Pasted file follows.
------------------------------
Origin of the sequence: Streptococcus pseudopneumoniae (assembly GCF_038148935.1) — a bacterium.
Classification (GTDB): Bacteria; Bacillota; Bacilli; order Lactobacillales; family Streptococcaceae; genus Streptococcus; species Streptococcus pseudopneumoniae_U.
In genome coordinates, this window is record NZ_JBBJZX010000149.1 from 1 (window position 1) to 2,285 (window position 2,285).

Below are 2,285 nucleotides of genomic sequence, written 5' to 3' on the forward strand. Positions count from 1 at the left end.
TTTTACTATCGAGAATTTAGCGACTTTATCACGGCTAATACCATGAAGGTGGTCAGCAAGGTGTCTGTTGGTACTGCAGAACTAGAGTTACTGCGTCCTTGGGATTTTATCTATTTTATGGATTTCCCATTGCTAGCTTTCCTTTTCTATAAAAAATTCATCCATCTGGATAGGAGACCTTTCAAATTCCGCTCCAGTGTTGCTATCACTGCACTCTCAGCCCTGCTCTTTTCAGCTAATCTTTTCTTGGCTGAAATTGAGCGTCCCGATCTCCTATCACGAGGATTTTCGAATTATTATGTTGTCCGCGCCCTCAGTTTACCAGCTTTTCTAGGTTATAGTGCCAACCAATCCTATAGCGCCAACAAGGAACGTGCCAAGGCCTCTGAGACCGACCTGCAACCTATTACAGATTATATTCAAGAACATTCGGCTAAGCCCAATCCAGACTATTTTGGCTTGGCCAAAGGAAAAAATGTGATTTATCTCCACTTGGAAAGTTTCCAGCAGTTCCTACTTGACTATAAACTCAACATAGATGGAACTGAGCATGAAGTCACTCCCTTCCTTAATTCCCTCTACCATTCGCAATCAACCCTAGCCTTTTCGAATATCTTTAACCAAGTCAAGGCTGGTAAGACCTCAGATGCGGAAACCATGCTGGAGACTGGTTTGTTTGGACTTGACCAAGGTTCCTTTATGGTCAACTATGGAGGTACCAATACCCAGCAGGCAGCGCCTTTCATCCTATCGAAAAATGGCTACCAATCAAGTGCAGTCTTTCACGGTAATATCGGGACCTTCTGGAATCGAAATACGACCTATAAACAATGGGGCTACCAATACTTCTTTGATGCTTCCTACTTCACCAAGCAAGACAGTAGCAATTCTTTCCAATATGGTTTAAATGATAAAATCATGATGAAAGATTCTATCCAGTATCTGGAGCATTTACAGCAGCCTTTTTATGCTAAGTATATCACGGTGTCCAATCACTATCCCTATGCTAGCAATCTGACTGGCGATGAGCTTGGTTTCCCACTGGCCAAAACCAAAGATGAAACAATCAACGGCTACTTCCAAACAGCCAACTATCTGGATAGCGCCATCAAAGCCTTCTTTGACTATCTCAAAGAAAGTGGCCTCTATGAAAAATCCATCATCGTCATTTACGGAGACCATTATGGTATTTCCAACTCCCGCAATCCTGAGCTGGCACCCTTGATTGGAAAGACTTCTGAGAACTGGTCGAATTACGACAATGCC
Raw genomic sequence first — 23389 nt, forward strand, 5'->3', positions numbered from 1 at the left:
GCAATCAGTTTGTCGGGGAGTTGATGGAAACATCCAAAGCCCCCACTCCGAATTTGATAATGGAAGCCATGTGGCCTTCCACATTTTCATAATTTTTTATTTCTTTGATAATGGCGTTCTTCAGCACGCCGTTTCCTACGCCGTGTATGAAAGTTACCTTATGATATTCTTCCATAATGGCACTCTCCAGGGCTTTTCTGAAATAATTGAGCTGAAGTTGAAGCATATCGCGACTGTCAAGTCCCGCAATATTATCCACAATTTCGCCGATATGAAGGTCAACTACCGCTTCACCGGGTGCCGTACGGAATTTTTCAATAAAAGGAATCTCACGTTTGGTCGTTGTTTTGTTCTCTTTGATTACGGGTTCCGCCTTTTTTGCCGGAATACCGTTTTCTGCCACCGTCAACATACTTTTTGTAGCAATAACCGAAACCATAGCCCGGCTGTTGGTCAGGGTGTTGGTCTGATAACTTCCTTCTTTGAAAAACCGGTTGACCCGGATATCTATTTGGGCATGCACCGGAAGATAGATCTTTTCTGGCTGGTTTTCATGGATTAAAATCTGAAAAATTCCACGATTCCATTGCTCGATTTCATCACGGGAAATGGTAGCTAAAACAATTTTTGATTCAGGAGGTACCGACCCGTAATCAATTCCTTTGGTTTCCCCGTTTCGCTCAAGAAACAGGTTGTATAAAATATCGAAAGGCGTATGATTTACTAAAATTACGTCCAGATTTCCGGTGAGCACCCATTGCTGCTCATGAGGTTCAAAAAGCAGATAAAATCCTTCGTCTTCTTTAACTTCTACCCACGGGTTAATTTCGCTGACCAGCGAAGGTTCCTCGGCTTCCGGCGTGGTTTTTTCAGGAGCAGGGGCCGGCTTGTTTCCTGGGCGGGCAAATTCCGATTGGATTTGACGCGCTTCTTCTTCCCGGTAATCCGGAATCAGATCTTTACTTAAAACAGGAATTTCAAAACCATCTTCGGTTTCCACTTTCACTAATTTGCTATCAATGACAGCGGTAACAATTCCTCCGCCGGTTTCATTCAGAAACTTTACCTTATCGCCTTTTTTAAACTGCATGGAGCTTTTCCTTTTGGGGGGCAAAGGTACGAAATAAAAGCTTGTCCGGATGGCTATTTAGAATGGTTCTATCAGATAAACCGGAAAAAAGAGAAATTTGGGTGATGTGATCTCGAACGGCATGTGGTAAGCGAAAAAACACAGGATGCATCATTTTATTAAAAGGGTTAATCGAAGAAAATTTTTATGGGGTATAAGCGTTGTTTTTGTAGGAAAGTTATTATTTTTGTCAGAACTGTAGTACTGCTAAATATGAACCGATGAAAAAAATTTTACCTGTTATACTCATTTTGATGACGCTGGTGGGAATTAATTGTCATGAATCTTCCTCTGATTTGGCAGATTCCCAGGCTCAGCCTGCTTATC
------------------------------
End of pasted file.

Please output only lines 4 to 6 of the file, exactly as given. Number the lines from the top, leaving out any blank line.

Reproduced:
Below are 2,285 nucleotides of genomic sequence, written 5' to 3' on the forward strand. Positions count from 1 at the left end.
TTTTACTATCGAGAATTTAGCGACTTTATCACGGCTAATACCATGAAGGTGGTCAGCAAGGTGTCTGTTGGTACTGCAGAACTAGAGTTACTGCGTCCTTGGGATTTTATCTATTTTATGGATTTCCCATTGCTAGCTTTCCTTTTCTATAAAAAATTCATCCATCTGGATAGGAGACCTTTCAAATTCCGCTCCAGTGTTGCTATCACTGCACTCTCAGCCCTGCTCTTTTCAGCTAATCTTTTCTTGGCTGAAATTGAGCGTCCCGATCTCCTATCACGAGGATTTTCGAATTATTATGTTGTCCGCGCCCTCAGTTTACCAGCTTTTCTAGGTTATAGTGCCAACCAATCCTATAGCGCCAACAAGGAACGTGCCAAGGCCTCTGAGACCGACCTGCAACCTATTACAGATTATATTCAAGAACATTCGGCTAAGCCCAATCCAGACTATTTTGGCTTGGCCAAAGGAAAAAATGTGATTTATCTCCACTTGGAAAGTTTCCAGCAGTTCCTACTTGACTATAAACTCAACATAGATGGAACTGAGCATGAAGTCACTCCCTTCCTTAATTCCCTCTACCATTCGCAATCAACCCTAGCCTTTTCGAATATCTTTAACCAAGTCAAGGCTGGTAAGACCTCAGATGCGGAAACCATGCTGGAGACTGGTTTGTTTGGACTTGACCAAGGTTCCTTTATGGTCAACTATGGAGGTACCAATACCCAGCAGGCAGCGCCTTTCATCCTATCGAAAAATGGCTACCAATCAAGTGCAGTCTTTCACGGTAATATCGGGACCTTCTGGAATCGAAATACGACCTATAAACAATGGGGCTACCAATACTTCTTTGATGCTTCCTACTTCACCAAGCAAGACAGTAGCAATTCTTTCCAATATGGTTTAAATGATAAAATCATGATGAAAGATTCTATCCAGTATCTGGAGCATTTACAGCAGCCTTTTTATGCTAAGTATATCACGGTGTCCAATCACTATCCCTATGCTAGCAATCTGACTGGCGATGAGCTTGGTTTCCCACTGGCCAAAACCAAAGATGAAACAATCAACGGCTACTTCCAAACAGCCAACTATCTGGATAGCGCCATCAAAGCCTTCTTTGACTATCTCAAAGAAAGTGGCCTCTATGAAAAATCCATCATCGTCATTTACGGAGACCATTATGGTATTTCCAACTCCCGCAATCCTGAGCTGGCACCCTTGATTGGAAAGACTTCTGAGAACTGGTCGAATTACGACAATGCC
Raw genomic sequence first — 23389 nt, forward strand, 5'->3', positions numbered from 1 at the left: